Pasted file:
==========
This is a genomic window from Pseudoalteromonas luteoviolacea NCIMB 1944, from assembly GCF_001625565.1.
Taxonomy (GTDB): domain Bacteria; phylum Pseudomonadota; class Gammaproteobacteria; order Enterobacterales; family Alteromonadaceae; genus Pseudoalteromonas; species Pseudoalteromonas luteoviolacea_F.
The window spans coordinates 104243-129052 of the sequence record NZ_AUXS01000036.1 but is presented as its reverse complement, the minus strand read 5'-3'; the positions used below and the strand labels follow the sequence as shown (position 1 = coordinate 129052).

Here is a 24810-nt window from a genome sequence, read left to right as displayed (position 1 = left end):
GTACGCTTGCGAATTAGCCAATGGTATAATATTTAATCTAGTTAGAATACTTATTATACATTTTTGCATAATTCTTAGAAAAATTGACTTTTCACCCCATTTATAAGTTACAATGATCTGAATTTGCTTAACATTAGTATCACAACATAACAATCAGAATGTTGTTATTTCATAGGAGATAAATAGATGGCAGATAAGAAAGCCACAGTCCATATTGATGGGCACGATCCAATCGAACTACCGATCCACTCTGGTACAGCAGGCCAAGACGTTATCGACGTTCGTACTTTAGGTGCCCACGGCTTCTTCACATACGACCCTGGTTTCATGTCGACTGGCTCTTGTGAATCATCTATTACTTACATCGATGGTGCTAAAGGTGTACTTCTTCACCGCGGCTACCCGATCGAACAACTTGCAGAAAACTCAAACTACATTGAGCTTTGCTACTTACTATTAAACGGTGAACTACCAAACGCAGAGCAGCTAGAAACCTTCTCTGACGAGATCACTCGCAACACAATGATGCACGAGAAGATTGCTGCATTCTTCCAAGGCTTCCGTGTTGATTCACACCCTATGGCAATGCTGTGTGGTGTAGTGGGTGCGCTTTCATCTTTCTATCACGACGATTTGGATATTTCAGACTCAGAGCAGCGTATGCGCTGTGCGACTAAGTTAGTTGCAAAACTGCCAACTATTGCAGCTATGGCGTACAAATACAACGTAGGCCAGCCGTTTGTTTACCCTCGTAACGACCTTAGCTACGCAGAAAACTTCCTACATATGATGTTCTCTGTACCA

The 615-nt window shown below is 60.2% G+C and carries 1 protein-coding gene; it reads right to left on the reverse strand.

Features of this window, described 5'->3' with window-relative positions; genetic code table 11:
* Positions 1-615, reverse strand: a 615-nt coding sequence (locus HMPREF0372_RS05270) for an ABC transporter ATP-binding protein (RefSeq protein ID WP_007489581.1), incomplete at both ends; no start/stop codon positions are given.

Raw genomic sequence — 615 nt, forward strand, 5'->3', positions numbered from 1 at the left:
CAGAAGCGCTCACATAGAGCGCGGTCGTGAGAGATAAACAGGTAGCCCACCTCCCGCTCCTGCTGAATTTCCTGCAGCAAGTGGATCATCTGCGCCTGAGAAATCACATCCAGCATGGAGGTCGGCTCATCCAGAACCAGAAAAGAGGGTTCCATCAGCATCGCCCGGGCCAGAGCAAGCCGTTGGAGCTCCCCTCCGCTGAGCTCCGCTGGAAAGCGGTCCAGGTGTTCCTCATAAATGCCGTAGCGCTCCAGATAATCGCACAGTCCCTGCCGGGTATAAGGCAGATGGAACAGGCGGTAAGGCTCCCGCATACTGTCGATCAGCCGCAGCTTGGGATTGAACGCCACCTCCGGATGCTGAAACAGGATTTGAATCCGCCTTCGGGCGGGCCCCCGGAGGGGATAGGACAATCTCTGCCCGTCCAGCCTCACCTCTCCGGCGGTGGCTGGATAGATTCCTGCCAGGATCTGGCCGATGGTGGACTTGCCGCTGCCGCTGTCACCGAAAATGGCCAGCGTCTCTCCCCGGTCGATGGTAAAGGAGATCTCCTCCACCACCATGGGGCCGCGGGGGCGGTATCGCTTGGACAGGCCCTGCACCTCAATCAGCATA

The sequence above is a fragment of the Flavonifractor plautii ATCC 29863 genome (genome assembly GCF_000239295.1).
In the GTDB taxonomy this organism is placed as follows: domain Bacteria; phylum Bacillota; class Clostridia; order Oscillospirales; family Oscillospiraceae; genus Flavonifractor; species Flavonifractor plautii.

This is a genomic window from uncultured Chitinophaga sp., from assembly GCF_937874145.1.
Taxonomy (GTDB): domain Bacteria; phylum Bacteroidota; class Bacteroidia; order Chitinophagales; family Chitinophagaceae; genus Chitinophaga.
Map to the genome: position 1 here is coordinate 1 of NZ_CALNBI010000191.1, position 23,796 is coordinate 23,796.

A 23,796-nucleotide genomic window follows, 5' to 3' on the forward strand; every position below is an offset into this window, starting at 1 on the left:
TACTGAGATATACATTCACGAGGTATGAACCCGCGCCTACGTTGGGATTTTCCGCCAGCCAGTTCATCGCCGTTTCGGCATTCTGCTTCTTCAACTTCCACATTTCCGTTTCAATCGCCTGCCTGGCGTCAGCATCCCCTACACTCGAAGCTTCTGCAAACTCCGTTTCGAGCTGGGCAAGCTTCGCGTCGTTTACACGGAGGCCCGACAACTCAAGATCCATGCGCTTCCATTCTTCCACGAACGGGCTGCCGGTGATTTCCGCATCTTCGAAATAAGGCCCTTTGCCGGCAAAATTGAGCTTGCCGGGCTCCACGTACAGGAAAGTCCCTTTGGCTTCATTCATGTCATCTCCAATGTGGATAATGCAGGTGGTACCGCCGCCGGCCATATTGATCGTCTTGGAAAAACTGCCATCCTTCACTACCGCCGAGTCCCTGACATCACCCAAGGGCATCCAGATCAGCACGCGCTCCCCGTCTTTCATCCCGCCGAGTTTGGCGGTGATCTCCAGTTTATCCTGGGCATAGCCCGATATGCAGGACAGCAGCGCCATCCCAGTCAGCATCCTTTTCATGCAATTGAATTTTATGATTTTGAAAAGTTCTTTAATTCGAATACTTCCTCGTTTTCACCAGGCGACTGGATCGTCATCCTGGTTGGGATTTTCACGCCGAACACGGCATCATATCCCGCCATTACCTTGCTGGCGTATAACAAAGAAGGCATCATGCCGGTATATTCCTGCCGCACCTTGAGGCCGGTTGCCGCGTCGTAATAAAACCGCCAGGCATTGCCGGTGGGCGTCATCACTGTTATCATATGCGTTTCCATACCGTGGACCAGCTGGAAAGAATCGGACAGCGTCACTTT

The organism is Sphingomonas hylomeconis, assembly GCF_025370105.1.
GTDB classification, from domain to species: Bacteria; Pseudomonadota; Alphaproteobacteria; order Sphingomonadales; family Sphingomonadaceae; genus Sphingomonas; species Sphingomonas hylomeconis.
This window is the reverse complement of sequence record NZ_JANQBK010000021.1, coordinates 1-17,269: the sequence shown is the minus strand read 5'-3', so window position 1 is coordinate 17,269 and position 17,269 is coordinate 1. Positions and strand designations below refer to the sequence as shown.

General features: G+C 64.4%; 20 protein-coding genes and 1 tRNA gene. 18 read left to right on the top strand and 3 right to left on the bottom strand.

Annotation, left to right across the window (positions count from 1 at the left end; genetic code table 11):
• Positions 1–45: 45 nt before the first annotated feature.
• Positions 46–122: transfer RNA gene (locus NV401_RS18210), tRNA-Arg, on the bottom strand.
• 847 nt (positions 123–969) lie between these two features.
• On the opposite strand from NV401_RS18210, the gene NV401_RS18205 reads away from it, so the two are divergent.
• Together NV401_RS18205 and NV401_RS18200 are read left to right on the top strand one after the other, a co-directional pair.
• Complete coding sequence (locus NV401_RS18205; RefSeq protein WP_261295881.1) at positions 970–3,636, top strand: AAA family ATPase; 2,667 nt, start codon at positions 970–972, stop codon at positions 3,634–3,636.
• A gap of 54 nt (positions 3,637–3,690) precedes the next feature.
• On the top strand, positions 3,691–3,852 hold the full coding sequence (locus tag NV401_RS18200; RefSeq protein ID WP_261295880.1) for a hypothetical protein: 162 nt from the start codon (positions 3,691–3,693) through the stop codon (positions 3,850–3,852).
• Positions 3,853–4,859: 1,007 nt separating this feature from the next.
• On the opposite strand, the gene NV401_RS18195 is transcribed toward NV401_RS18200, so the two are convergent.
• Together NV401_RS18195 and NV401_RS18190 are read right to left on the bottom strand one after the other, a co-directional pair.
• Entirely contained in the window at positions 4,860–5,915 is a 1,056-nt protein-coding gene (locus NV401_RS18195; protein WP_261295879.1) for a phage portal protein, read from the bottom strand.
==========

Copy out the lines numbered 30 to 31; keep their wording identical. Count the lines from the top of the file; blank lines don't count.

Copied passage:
• On the top strand, positions 3,691–3,852 hold the full coding sequence (locus tag NV401_RS18200; RefSeq protein ID WP_261295880.1) for a hypothetical protein: 162 nt from the start codon (positions 3,691–3,693) through the stop codon (positions 3,850–3,852).
• Positions 3,853–4,859: 1,007 nt separating this feature from the next.